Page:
Designed by John Baird (1798-1859), the building was Grade A listed in 1970 recognising its special architectural and historic national importance as Europe’s oldest covered shopping malls (and is the only remaining arcade now in the country). It was restored to its original Victorian pomp and splendor after a two-year, £750,000 conservation programme that was completed in 2011.

 

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According to recent figures released, UK retails sales are falling off a cliff, and Scotland is losing shops from its high streets faster than anywhere else in Britain.  Vacant and boarded up shopfronts have now become a permanent fixture in town centres, all a casualty of rough economic times – and don’t expect it to get any better with Brexit playing out now like some piece of surreal performance art that you’d normally expect to see during the Edinburgh Fringe Festival!

 

Whether or not you support Brexit, it is hard to deny that Theresa May and the Tories are going about it in the most catastrophically incompetent way possible. It’s not a question of hard Brexit or soft Brexit – it’s that we’re getting stupid Brexit. We’re getting the most disastrous, stupid, incompetent version of Brexit led by clueless stupid people, making stupid clueless mistakes – and all because of a schism in the Tory party.

 

Effectively we are looking at a ten-year recession. Nothing ever experienced by those under 50 (been there, seen it, got the “Maggie! Maggie! Maggie Out! Out! Out!” tee-shirt).  Across the board we will see prices rising, more high street shops closing, and we are going to lose a lot of manufacturing. And the irony is that without cheap seasonal foreign workers, domestic agriculture won’t be able to compete. And just don’t get me started on the impact on the NHS.

 

So anyone who considers themselves “Just about managing” right now will wistfully look upon this time as carefree prosperity. Believe me, there are going to be a lot of very pissed off people very soon.  Just remember pitchforks folks, only pitchforks. Nothing will change until the pitchforks come out.

 

Well, that’s that rant out of the system!

 

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The window display of the Cats Protection Shawlands Charity Shop was cleverly done, but it had a very important message nevertheless behind it for this time of the year, as it proclaimed – much like the renowned and often imitated slogan about a dog and Christmas – that “A black cat is not just for Hallowe’en – it’s for life!”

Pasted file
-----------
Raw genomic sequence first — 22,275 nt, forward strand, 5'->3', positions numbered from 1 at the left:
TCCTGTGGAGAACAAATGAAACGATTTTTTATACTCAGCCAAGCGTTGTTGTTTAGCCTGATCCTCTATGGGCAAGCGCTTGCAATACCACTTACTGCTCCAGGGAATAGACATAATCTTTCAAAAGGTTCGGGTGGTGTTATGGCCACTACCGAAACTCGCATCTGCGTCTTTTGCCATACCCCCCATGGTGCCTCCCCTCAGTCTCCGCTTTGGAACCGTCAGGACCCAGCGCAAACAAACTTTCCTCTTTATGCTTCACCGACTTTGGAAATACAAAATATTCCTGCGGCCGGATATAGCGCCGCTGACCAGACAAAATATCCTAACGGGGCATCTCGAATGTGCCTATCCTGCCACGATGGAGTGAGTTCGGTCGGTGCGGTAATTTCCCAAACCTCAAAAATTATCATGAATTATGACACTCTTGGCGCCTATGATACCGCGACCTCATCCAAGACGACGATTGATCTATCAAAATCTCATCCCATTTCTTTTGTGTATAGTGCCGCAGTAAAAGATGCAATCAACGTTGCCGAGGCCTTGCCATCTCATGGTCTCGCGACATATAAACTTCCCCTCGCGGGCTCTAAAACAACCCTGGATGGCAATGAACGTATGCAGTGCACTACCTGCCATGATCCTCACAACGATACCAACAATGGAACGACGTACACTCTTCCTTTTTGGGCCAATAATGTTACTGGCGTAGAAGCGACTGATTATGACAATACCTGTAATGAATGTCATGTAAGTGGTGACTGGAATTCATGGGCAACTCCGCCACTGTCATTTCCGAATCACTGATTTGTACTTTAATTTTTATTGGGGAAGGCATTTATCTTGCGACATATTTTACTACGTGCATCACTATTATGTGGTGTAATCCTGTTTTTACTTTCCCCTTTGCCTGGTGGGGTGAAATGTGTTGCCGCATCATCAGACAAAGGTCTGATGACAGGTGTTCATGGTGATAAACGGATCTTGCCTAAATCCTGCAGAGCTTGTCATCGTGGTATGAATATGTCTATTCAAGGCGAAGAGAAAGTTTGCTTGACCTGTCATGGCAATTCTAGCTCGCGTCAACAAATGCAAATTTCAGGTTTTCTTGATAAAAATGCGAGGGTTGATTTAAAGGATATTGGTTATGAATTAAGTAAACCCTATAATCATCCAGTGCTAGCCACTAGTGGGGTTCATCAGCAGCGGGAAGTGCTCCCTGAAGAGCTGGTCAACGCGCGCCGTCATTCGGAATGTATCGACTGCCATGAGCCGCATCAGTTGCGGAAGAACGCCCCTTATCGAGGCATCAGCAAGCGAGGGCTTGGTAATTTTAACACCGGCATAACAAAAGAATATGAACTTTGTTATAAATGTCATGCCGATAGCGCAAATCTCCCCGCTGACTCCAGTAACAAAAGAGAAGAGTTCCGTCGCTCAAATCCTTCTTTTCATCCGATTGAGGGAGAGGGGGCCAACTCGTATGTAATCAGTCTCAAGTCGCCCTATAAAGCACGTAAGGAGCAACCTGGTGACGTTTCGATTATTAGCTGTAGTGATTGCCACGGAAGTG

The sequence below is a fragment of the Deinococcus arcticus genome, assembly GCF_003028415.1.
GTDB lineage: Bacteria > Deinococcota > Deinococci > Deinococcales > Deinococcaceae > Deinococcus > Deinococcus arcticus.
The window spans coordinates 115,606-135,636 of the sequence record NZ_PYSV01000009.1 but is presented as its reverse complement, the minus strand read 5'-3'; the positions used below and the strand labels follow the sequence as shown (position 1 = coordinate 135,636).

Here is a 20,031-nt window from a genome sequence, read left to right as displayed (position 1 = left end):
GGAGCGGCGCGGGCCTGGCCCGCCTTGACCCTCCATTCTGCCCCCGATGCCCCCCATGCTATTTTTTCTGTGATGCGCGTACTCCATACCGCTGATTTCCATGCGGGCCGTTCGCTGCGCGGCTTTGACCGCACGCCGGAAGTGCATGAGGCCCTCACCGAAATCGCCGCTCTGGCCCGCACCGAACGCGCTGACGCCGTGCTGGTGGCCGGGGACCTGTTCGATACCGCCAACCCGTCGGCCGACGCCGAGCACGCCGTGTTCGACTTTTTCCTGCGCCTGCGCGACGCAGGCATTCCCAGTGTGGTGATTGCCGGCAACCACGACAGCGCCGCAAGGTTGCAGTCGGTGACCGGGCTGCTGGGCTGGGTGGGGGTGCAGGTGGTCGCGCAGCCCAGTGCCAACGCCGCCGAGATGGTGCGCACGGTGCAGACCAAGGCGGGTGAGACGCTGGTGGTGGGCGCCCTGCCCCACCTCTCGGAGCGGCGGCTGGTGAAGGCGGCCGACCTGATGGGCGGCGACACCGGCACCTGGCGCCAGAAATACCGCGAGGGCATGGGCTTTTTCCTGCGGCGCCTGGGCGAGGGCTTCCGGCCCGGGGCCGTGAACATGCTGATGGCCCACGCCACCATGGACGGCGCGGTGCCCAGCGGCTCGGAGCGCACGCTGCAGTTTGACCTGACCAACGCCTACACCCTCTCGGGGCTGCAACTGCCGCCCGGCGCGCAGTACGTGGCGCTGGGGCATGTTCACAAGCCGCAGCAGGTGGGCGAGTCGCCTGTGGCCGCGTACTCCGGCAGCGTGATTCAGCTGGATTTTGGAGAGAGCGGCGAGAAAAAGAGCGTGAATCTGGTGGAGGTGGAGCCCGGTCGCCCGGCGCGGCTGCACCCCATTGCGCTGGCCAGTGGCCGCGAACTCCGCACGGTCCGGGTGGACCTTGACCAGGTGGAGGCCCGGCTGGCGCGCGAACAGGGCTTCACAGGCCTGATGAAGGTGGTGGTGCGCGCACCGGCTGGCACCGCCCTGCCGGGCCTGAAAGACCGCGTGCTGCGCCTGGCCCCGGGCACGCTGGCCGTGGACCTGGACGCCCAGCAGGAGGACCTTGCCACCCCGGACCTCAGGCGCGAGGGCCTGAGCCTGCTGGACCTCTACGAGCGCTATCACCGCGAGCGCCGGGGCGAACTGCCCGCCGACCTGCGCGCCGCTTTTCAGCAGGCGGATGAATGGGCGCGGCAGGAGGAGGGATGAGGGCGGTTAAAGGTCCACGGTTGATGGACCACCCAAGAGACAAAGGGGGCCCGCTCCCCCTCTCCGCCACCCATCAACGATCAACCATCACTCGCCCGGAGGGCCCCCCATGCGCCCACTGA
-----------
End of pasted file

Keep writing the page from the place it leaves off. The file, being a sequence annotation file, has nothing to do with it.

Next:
And no matter whether it be Easter, Christmas or Hallowe’en, this little charity/thrift shop on Pollokshaws Road always gets into the “spirit” of things with seasonal displays that tempts you in – and once lured in, it was another spirt of sorts that grabbed my attention.  Well, perhaps not so much spirit, more like a spectre.

 

Mexico’s Día de los Muertos, or Day of the Dead, is a national holiday that was normally held 1-2 November and would largely consist of sedate family gatherings at the graves of their departed loved ones in celebration of life and death.  But that all changed spectacularly with the opening scene to the 2015 James Bond movie Spectre, where 007 literally brings the house down as he chases a villain through crowds of Mexico City revelers in what resembled a parade of people in skeleton outfits and floats.

 

Despite the utterly ridiculous helicopter fight, perhaps even the most unbelievable part of the entire scene was a Day of the Dead parade even happening in the first place at all, because it was all artistic license on the part of the filmmakers, as no such procession had ever taken place in Mexico – that is, not until a year after the movie came out in 2016!

 

Inspired by the global popularity of the movie’s opening scene, and in a clear case of Hollywood influencing real-life events – or perhaps more likely, a cynical money-making tourist attraction opportunity – government officials have now moved the Day of the Dead more towards our tradition Hallowe’en date, with similar Spectre-styled parades and revelry throughout the country, the largest and most influential held on Saturday, in Mexico City itself.

 

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Halloween is on the horizon,  and with it brings strange things…or perhaps even Stranger Things as the case may be, as I ready myself for a marathon binge-session over the weekend with Netflix set to release season two of their series of the same name, which, admittedly, is a bit of a homage to American pop culture tropes of the 1980s, especially those seen in Speilberg-related films like ET, The Goonies, and Poltergeist – nerdy kids on BMX bikes, sleepy suburban towns and supernatural happenings.

 

Season one left me wondering about the possibilities of there being a British version set in the 1970s when I was growing up and influenced by hair-raising kids TV shows like Ace of Wands, The Tomorrow People, Children of the Stones, the Jon Pertwee Dr Who, and all those really creepy public information films of the era, especially the one seemingly scripted by M.R. James warning about the dangers of playing beside water that scared the bejeezus out of me simply because we lived beside a canal!